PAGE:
Illinois is expecting about $3 billion in federal stimulus aid to schools in the state. But a big chunk of that is going to pay off a backlog of bills the state owes school districts.
U.S. Secretary of Education Arne Duncan says the unprecedented injection of federal dollars into schools will help districts avoid making painful cuts.
DUNCAN: This money will save literally hundreds of thousands of teaching jobs.
Duncan also wants stimulus funds to promote education reforms. He wants districts to consider everything from performance pay for teachers to a longer school day to language programs like the one at Andrew Jackson Language Academy in Chicago.
GIRL: Bonjour, messieurs.
In five different languages, students at the school welcomed Duncan and Governor Pat Quinn yesterday. Officials touted this program as an example of what stimulus funds could buy.
But in Illinois, a lot of stimulus money will be spent on services already rendered: The state owes $1 billion to school districts.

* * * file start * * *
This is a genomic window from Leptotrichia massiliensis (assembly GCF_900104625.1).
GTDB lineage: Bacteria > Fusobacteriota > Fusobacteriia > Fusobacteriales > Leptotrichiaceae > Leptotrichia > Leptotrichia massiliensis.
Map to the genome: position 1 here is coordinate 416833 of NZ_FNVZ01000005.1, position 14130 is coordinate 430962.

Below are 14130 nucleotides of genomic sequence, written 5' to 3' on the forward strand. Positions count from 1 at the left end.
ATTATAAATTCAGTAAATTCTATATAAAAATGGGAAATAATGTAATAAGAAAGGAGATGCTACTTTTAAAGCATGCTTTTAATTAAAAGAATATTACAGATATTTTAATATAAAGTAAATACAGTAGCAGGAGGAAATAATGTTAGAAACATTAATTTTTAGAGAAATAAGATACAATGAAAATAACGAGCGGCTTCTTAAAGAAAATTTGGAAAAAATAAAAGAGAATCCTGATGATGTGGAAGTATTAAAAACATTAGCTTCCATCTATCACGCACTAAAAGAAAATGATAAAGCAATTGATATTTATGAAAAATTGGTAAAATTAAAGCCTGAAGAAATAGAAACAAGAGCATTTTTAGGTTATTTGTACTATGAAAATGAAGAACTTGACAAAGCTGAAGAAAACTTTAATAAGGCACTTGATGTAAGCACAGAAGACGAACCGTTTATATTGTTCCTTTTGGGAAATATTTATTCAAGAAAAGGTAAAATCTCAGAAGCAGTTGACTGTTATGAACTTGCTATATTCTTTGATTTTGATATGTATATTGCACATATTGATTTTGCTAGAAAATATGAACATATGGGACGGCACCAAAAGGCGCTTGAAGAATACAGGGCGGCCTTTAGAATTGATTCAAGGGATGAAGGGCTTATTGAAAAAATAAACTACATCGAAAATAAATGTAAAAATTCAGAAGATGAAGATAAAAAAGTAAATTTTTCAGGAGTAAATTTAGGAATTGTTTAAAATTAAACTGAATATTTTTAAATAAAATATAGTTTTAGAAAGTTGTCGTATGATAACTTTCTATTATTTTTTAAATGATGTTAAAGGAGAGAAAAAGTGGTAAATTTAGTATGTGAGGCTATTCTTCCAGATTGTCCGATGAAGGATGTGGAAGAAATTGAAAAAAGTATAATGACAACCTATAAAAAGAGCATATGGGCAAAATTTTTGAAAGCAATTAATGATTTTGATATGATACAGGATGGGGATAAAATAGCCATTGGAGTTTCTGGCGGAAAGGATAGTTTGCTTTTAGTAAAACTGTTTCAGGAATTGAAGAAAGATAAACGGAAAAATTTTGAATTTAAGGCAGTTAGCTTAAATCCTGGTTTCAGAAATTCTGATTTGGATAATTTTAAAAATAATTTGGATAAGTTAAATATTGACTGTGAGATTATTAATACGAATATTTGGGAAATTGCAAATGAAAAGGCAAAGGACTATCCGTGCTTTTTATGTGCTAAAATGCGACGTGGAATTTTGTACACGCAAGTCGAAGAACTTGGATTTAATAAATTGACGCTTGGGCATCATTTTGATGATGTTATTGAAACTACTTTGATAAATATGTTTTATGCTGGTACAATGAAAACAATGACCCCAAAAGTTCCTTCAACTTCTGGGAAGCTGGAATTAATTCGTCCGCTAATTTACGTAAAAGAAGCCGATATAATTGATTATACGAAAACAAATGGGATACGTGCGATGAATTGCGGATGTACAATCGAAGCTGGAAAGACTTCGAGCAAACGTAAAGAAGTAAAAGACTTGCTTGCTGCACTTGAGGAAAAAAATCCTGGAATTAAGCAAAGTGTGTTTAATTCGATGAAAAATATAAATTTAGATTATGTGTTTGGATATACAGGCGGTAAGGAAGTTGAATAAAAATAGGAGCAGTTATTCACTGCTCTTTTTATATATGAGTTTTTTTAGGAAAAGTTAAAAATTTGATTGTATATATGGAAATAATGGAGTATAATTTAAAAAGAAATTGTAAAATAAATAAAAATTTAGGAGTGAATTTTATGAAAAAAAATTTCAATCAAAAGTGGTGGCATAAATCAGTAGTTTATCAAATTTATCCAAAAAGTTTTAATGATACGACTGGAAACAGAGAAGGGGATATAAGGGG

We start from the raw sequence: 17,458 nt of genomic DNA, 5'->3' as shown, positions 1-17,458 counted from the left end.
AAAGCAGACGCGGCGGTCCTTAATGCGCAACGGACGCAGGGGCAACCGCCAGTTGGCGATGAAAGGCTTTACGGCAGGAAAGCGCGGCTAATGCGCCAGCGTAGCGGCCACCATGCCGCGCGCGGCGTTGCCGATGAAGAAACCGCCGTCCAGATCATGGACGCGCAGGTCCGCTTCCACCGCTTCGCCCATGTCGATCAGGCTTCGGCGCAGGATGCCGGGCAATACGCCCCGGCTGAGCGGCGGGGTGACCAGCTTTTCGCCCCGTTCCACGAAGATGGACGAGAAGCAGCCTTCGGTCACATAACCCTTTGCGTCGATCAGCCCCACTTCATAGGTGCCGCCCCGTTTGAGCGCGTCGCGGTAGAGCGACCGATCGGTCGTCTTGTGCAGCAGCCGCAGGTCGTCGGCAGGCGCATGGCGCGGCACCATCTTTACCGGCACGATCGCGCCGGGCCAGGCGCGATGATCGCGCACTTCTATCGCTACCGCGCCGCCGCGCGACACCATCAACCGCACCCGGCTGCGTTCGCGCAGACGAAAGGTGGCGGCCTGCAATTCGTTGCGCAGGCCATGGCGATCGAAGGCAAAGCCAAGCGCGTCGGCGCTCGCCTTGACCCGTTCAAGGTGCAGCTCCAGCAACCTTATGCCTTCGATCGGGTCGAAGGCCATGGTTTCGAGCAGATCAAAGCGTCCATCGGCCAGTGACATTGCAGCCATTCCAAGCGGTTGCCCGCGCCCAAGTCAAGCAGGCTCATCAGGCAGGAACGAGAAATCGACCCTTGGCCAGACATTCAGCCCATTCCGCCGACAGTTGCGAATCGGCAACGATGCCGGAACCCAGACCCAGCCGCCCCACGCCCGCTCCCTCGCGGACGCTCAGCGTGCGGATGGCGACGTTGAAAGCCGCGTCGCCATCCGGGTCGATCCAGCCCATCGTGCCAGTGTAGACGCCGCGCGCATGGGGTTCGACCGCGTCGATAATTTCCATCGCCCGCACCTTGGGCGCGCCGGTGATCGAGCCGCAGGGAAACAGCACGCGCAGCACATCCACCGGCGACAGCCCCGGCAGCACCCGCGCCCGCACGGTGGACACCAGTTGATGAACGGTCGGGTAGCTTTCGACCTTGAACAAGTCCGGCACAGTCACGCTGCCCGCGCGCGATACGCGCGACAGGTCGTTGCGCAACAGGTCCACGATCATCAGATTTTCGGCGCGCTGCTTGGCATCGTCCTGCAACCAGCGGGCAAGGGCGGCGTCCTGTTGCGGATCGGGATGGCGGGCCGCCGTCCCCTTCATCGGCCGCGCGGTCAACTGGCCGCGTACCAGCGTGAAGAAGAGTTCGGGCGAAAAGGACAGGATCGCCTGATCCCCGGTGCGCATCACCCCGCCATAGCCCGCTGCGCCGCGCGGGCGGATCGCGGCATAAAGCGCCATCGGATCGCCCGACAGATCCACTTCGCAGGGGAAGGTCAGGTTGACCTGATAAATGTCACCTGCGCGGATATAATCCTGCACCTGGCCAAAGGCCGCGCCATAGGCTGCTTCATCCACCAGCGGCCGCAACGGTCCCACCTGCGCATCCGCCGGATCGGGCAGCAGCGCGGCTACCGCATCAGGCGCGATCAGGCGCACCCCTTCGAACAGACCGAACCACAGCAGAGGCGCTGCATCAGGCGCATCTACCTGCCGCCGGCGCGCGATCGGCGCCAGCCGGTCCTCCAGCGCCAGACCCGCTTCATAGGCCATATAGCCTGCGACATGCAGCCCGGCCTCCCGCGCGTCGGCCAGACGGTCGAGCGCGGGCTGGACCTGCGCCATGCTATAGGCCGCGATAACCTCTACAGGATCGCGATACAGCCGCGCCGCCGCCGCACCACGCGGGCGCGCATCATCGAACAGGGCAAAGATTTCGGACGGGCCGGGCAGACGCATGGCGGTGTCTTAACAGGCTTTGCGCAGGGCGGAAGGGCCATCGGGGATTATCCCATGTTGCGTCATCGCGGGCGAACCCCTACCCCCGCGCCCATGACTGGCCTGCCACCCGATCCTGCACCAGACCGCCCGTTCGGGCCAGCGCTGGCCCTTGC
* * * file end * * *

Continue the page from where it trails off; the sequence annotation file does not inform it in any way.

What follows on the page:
CHAPIN: Some of the bills date back to December of 2008.
In West Aurora School District 129, the story is the same as in most districts. Spokesman Mike Chapin says the state owes the district $5.7 million.
CHAPIN: It's for programs the state is obligated to pay for, like special education, early childhood, class size reduction, state lunch program, transportation.
Stimulus funds will finally pay off those bills, and will cover general state aid payments to districts for the remainder of the school year.
There will be new money for districts. One billion dollars will help schools educate low-income and special education students.
And the governor wants to boost state education funding by $130 per student next year, paid for with the federal stimulus dollars.
Unfiltered: Education Stimulus Press Conference